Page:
Recently retired jockey Barry Geraghty dropped in to Friday Night Racing in association with Horse Racing Ireland on Off The Ball to talk about the career he recently called time on.
The decision to hang up the boots is never taken lightly but Geraghty said he had made up his mind before the 2020 Cheltenham Festival where he was again Top Jockey.
— Off The Ball (@offtheball) July 17, 2020
"I was looking at finishing up at the end of the season," said Geraghty, "whether that was going to be at Fairyhouse or Punchestown or whatever, I knew this was my last Cheltenham.
I went out on Saint Roi and I knew this was my last ride at Cheltenham. That's why there was so much emotion when I won on Epatante and winning on all those other horses. I showed more emotion in the week than I had done on previous years.
"It wasn't raging emotion, it was 'this is what I love' I was in the moment and you can be in no other place when you are riding in a race only be in the moment. There are people with a troubled past but once they get in a race, there's only one thing on their mind.
"Their judgement isn't clouded but then you hit the line and result!"
The Meath native was happy to be able to make the call on retirement himself, there was a fear only 12 months ago the decision could be taken out of his hands.
"Going back to last year when I broke my leg at Aintree," Barry Geraghty recalled, "and I'm lying there and for the second time in two years I'm saying 'Jees I didn't see that one coming.'
"I'm lying there with my leg bent inwards saying 'I didn't see that one coming' and then I'm thinking 'Is this where it ends?' It was an ugly break, the worst I've had, I was screaming for morphine. Just wanted them to give me morphine to put me in a better place.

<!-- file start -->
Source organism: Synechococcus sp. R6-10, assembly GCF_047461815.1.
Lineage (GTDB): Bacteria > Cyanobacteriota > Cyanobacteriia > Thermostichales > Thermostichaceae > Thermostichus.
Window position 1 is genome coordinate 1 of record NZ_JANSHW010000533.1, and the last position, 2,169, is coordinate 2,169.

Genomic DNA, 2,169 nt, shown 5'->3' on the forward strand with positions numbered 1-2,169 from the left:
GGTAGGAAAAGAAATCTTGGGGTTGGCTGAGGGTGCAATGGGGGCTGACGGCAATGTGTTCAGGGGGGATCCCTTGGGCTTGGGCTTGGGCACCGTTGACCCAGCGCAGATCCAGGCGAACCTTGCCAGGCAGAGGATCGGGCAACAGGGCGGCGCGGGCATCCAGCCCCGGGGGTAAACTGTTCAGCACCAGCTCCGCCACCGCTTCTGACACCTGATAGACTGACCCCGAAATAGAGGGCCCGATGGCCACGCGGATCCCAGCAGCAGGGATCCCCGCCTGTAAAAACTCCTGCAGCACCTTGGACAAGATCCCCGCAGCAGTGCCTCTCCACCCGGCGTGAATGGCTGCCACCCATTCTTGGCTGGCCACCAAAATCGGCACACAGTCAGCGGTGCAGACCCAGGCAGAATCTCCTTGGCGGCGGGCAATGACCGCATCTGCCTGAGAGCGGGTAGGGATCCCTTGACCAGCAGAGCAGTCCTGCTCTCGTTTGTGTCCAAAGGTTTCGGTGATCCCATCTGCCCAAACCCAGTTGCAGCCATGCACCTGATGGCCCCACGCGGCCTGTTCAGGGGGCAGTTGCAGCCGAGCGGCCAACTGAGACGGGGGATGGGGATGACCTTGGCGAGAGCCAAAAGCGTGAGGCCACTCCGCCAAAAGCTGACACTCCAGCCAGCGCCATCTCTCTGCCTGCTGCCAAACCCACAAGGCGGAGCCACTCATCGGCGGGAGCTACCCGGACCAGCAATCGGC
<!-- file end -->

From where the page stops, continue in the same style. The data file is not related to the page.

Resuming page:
"Then I was happy it wasn't the end once the doctors weren't going to sign me off I was coming back. I had a Galway comeback lined out, as soon as the rumour mill [about retirement] started, I wanted to quench that.
"During the spring, I was thinking, I've been very fortunate to have a great career, with lots of good horses for lots of great people and big winners. You get thinking it's not a bad note to go on if we're going to go."
Falls are an occupational hazard for jump jockeys but Barry Geraghty says he tried not to let them affect him.
"I had a great gift of blocking everything out so I'd generally block it out," recalled the retired rider. "The broken leg was very hard. I had an external frame on it for 14 weeks and there's no point in saying otherwise that was brutal.
"But, at five months I was standing in front of a surgeon and he said to me 'what do you want to do now?' I said 'Listowel next week,' and he said 'give it another month.' So at that stage I was doing okay.
"My Physio in Santry thought I made great progress for my age to get back to where I was, so I got the impression from him I was beating the clock a little bit.
"I suppose I've had an average run [of injuries] over the last five years, I had a broken leg when I took the job first with JP back in 2015. I broke my arm twice in the meantime and then my leg, ribs and a punctured lung in there too. So I missed 18 months of five years.
"They are hard to keep coming back from, and as I said I was lying on the ground saying 'I didn't see that one coming' so I didn't want to see the next one coming."
High Speed Chess
Despite retiring now Barry Geraghty feels he was riding as well as ever, with no substitute for experience when it comes to racing at the highest level.
"I've always described racing as high speed chess, it's every move from the drop of the flag, every move counts. So, albeit you mightn't take the falls as well, you see things coming. You read a race better.
"I had five winners from eleven rides this year and no seconds so for me that's the best return I've had at Cheltenham.
"Only experience can bring you to that place [the top of his game] If you're still up for the challenge, if you're not ducking the challenge, if you're still going at the second last and the last as if they aren't there, then there isn't an issue with your hunger.
"It's timing, it comes back to timing, and timing comes with experience. You have a certain amount when you're young but as you get older [it's better]. I had a couple of tight finishes, Dame de Compiegne, Sire du Berlais and Champ, all of those were trusting your instinct and timing, timing, timing."